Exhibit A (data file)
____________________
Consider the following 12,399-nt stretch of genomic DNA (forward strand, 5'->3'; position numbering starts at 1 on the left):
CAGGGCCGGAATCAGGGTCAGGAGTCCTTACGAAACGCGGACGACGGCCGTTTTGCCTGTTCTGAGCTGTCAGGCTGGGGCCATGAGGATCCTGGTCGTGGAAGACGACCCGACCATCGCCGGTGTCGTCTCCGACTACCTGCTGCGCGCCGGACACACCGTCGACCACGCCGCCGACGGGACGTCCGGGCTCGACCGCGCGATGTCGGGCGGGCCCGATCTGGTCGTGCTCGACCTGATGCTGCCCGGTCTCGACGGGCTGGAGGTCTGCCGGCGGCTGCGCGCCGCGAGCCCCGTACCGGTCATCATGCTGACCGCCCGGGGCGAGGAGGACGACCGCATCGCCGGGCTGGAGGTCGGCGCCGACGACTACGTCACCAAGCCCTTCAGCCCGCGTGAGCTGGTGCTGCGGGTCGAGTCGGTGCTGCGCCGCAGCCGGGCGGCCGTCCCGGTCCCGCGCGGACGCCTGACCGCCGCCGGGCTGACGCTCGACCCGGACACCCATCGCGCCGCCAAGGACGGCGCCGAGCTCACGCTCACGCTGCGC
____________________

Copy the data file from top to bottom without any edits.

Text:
Consider the following 12,399-nt stretch of genomic DNA (forward strand, 5'->3'; position numbering starts at 1 on the left):
CAGGGCCGGAATCAGGGTCAGGAGTCCTTACGAAACGCGGACGACGGCCGTTTTGCCTGTTCTGAGCTGTCAGGCTGGGGCCATGAGGATCCTGGTCGTGGAAGACGACCCGACCATCGCCGGTGTCGTCTCCGACTACCTGCTGCGCGCCGGACACACCGTCGACCACGCCGCCGACGGGACGTCCGGGCTCGACCGCGCGATGTCGGGCGGGCCCGATCTGGTCGTGCTCGACCTGATGCTGCCCGGTCTCGACGGGCTGGAGGTCTGCCGGCGGCTGCGCGCCGCGAGCCCCGTACCGGTCATCATGCTGACCGCCCGGGGCGAGGAGGACGACCGCATCGCCGGGCTGGAGGTCGGCGCCGACGACTACGTCACCAAGCCCTTCAGCCCGCGTGAGCTGGTGCTGCGGGTCGAGTCGGTGCTGCGCCGCAGCCGGGCGGCCGTCCCGGTCCCGCGCGGACGCCTGACCGCCGCCGGGCTGACGCTCGACCCGGACACCCATCGCGCCGCCAAGGACGGCGCCGAGCTCACGCTCACGCTGCGC